Sellick: Que disent les autres ?
La manoeuvre de Sellick
- Que disent les recommandations et RFE de nos sociétés savantes ?:
Cette manoeuvre est citée dans le document de la SFAR portant sur la "Prise en charge des voies aériennes en anesthésie adulte, à l'exception de l'intubation difficile". Il y est dit qu'elle "peut gêner l’exposition glottique au cours d’une laryngoscopie directe". Elle l'est également dans le document portant sur l'intubation difficile ("Dans le cadre de l’urgence, l’ISR avec manoeuvre de Sellick est la technique de référence"). Dans la recommandation portant sur l'abord trachéal pour la ventilation mécanique des malades de réanimation il est indiqué qu'une "séquence d'induction anesthésique rapide (préoxygénation, administration IV d'un agent anesthésique et d'un curare d'action rapide, compression cricoïdienne) permet d'obtenir de bonnes conditions d'intubation et une protection des voies aériennes". Cette manoeuve est également recommandée dans le document portant sur la sédation et analgésie en structure d’urgence : "La pression cricoïdienne (hors contre-indication) débutée dès la perte de conscience et maintenu jusqu’à la vérification de la position de la sonde endotrachéale. Cette pression cricoïdienne doit être levée en cas de vomissement"
- Que lit on dans les recommandations étrangères ?
1. Chez les Sud Africains
" We don’t know – the evidence supporting the use of cricoid pressure is fairly limited and there is more and more evidence emerging about the damaging effects of this manoeuvre. It is acceptable to omit the use of cricoid pressure in RSI. It is also acceptable to use cricoid pressure, as long as it is released if it interferes with bag-mask ventilation or laryngoscopy. .
........ The use of cricoid pressure during RSI in the EC is controversial. The consensus of expert opinion at this point in time is that cricoid pressure should be applied after the patient has lost consciousness after the administration of the induction agent and continuously maintained until the cuff has been inflated and the position of the ETT has been confirmed to be correct. This guideline is subject to the following provisos:
• Cricoid pressure should not be used if the assistant is not trained and experienced with the procedure. EMSSA Practice Guidelines provide advice on recommended practice for emergency centres, emergency personnel and emergency care activities. The information within these papers statements is advice only. EMSSA will not be held liable for clinical outcomes related to these Guidelines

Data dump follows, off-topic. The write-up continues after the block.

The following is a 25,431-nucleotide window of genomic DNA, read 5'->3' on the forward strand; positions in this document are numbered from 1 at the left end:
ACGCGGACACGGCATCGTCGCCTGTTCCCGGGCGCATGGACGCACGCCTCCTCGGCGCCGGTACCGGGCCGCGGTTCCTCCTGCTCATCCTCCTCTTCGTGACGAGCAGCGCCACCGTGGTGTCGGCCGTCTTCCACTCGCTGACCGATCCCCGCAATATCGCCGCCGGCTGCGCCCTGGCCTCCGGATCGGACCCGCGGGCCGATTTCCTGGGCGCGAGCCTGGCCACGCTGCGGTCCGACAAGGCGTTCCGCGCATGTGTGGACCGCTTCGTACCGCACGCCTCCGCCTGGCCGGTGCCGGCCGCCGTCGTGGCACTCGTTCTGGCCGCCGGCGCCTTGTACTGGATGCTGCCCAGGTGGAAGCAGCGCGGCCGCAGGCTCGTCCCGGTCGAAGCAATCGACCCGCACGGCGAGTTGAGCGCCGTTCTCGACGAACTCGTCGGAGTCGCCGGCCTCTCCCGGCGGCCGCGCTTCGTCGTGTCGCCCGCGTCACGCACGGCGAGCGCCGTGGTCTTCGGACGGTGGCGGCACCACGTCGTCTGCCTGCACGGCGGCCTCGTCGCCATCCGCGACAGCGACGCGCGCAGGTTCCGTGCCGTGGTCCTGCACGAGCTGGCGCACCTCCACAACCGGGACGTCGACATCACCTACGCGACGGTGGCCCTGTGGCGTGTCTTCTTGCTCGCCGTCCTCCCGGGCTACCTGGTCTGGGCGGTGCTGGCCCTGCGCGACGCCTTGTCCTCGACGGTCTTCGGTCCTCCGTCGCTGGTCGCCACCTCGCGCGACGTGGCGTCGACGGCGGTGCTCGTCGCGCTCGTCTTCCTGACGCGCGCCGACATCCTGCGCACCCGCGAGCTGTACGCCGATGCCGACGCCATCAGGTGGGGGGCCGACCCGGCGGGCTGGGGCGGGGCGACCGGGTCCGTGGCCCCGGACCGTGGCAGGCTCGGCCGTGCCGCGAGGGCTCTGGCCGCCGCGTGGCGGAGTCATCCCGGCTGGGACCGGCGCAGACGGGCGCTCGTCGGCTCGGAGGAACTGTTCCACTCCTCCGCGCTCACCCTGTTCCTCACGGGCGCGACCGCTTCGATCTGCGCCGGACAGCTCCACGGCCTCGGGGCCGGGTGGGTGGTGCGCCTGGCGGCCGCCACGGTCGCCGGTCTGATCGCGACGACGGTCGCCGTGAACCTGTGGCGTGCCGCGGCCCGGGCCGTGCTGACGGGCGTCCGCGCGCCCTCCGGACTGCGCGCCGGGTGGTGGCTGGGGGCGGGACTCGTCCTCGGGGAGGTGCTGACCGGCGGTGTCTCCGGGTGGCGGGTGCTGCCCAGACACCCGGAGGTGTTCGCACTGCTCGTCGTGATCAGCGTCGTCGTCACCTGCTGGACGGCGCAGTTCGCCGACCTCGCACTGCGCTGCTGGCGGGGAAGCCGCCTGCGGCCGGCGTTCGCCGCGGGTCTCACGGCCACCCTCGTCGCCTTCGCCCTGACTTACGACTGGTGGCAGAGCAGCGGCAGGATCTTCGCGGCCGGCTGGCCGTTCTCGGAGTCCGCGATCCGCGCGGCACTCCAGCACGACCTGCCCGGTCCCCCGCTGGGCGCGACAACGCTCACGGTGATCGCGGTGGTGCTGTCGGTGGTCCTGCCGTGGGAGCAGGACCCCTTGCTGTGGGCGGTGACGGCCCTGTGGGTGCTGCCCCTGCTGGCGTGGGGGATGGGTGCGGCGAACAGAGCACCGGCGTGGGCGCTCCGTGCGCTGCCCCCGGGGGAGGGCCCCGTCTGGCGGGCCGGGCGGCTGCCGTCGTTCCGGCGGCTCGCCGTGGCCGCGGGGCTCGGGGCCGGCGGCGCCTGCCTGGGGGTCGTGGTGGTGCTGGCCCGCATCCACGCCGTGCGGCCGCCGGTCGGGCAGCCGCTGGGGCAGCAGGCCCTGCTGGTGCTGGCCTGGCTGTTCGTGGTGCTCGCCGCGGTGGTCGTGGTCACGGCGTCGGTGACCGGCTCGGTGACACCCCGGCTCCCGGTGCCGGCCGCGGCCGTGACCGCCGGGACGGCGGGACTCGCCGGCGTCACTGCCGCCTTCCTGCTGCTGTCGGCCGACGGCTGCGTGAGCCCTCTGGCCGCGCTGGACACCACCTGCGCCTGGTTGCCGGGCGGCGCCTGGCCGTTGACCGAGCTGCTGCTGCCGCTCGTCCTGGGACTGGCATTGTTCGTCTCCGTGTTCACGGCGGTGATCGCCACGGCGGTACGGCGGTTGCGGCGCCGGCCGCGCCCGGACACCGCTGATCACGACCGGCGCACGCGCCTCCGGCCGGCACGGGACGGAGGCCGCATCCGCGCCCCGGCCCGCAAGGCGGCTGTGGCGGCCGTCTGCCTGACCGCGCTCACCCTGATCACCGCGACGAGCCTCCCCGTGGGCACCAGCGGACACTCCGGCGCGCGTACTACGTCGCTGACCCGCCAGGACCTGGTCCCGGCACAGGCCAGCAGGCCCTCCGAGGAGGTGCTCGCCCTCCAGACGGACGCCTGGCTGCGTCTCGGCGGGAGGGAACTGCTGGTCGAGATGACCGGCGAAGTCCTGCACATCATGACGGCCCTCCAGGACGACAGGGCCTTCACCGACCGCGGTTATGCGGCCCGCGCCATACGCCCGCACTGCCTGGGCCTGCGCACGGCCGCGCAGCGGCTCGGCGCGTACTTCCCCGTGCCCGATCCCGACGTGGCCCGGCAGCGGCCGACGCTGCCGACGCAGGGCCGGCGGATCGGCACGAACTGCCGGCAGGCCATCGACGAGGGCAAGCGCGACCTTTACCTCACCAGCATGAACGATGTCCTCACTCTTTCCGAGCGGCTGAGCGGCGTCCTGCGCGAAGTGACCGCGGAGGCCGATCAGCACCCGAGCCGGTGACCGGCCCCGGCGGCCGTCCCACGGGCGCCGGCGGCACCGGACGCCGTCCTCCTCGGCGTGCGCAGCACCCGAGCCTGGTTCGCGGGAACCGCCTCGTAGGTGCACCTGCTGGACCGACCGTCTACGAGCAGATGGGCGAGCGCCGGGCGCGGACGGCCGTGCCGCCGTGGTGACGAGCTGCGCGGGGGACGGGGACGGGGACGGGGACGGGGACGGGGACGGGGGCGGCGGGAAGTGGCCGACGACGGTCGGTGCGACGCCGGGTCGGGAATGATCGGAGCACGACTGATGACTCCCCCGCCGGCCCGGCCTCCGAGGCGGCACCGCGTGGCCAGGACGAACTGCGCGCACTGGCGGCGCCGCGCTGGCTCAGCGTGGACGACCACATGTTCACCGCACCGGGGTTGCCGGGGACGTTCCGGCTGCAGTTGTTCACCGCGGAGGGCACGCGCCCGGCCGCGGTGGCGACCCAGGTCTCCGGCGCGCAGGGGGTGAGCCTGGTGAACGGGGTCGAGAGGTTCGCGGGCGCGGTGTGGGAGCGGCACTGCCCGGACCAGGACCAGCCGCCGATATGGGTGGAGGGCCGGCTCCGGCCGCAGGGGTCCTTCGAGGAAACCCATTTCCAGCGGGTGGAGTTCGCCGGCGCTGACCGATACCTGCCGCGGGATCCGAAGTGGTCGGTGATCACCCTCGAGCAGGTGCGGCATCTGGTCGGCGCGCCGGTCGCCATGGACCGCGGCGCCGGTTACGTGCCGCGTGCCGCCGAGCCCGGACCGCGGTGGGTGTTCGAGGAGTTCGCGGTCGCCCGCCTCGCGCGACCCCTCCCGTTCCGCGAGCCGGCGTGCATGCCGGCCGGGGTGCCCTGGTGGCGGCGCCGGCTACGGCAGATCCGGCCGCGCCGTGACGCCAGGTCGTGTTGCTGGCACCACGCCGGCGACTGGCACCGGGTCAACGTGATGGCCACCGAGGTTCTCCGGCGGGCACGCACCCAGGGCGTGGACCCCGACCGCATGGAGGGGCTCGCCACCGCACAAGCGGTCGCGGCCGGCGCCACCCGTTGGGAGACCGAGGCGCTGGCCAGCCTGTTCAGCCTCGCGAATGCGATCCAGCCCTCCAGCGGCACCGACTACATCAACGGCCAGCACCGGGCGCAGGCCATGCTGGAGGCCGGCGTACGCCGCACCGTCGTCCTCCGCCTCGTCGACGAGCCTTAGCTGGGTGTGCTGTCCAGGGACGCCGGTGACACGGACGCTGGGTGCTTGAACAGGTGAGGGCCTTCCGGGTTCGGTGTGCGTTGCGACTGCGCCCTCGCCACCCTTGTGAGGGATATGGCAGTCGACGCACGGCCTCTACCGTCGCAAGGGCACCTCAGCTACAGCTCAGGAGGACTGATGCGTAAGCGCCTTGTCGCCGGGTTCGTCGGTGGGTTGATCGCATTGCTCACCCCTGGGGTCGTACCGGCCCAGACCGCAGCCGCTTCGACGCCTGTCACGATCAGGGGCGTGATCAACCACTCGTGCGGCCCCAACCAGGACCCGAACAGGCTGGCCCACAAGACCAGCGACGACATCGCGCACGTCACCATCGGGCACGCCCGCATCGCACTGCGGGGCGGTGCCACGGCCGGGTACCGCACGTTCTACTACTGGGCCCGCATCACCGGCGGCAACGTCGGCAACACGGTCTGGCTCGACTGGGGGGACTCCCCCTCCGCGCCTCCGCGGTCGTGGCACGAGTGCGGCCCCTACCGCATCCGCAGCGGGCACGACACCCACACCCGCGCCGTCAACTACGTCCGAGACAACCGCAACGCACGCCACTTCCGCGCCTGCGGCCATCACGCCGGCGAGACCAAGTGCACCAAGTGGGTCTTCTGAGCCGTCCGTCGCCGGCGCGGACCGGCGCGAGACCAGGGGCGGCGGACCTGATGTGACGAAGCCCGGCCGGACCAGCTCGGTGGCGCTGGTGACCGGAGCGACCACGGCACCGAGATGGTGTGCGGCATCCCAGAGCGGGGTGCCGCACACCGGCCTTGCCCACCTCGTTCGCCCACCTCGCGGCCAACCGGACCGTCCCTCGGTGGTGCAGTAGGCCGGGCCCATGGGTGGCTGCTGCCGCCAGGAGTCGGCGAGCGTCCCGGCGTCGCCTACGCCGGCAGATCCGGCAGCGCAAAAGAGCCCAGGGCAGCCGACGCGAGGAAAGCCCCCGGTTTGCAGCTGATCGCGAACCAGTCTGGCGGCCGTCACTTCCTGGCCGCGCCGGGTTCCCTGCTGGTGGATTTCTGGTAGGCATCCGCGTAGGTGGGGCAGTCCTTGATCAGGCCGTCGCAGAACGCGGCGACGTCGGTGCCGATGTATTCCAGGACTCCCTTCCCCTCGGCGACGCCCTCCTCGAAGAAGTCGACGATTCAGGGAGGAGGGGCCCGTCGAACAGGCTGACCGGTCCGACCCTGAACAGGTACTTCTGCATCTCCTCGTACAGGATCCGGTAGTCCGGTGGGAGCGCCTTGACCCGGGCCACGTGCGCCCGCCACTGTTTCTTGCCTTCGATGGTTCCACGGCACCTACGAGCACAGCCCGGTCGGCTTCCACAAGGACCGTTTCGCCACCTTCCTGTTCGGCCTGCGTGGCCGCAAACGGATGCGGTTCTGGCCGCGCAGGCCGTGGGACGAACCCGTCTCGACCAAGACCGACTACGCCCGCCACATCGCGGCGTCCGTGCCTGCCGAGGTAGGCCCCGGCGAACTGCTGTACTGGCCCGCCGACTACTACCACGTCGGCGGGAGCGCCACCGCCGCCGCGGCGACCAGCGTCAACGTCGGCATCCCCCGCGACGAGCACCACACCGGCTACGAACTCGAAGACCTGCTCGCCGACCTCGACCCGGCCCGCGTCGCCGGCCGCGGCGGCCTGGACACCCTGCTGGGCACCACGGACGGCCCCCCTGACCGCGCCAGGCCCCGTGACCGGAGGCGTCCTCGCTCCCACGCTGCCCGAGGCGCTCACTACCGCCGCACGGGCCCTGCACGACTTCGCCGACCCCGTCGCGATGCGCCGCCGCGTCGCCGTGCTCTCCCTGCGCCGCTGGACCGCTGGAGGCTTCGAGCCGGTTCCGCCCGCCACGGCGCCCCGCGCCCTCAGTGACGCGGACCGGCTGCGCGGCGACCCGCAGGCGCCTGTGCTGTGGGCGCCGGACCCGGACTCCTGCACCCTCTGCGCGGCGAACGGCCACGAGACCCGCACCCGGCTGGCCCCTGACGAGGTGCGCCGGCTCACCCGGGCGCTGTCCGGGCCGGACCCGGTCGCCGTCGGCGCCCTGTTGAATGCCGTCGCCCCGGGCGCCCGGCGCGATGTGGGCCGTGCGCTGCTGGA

• Cricoid pressure should immediately be released and not reapplied if: o There is any difficulty in bag-mask ventilation. o A supraglottic airway device is inserted. o There is any difficulty with laryngoscopy, including if external laryngeal manipulation is required (which cannot be performed while maintaining effective cricoid pressure). o The patient vomits.
• The doctor may also elect not to make use of cricoid pressure at all during the RSI."
2. En Europe du nord
Ils n'en parlent pas
3. Pour les suédois
Scandinavian clinical practice guidelines on general anaesthesia for emergency situations.
"The use of cricoid pressure to reduce regurgitation is not based on scientific evidence. Therefore, its use cannot be recommended on the basis of scientific evidence. Anaesthesiologists can use the technique on individual judgement, but the anaesthesiologist must be ready to release the pressure if necessary. Cricoid pressure has been shown to limit the glottic view during laryngoscopy, and it should be releasedif such problems occur."
4. Pour les australiens
"In conscious patients the cricoid cartilage is palpated between the thumb and middle finger, with the index finger above. The cricoid cartilage is located just below the prominent thyroid cartilage (Adam’s apple). As anaesthesia is induced the pressure is increased in a vertical plane onto the vertebral body of C5. The amount of pressure needs to approximate to 30 Newtons, comparable to the pressure that would feel uncomfortable if applied to the bridge of the nose. Removal of cricoid pressure should only follow securing of the airway and the request of the person performing intubation."
5. Pour les anglais
"Cricoid force: 10N awake 30N anaesthetise. If poor view: Reduce cricoid force. If Failed intubation: Maintain 30N cricoid force. Consider reducing cricoid force if ventilation difficult. If failed oxygenation: Reduce cricoid force during insertion of the LMA"
6. Pour les canadiens
"As cricoid pressure is likely to have potential benefits, its continued use seems prudent during rapid sequence intubation in the patient at high risk of aspiration (Strong recommendation for, level of evidence C). However, if difficulty is encountered with face mask ventilation or tracheal intubation, or if SGD insertion is needed, progressive or complete release of cricoid pressure is justified."
7. Chez les US
"While we recommend the application of cricoid pressure, we note that there are presently no data to support the effectiveness of this technique during prehospital airway management."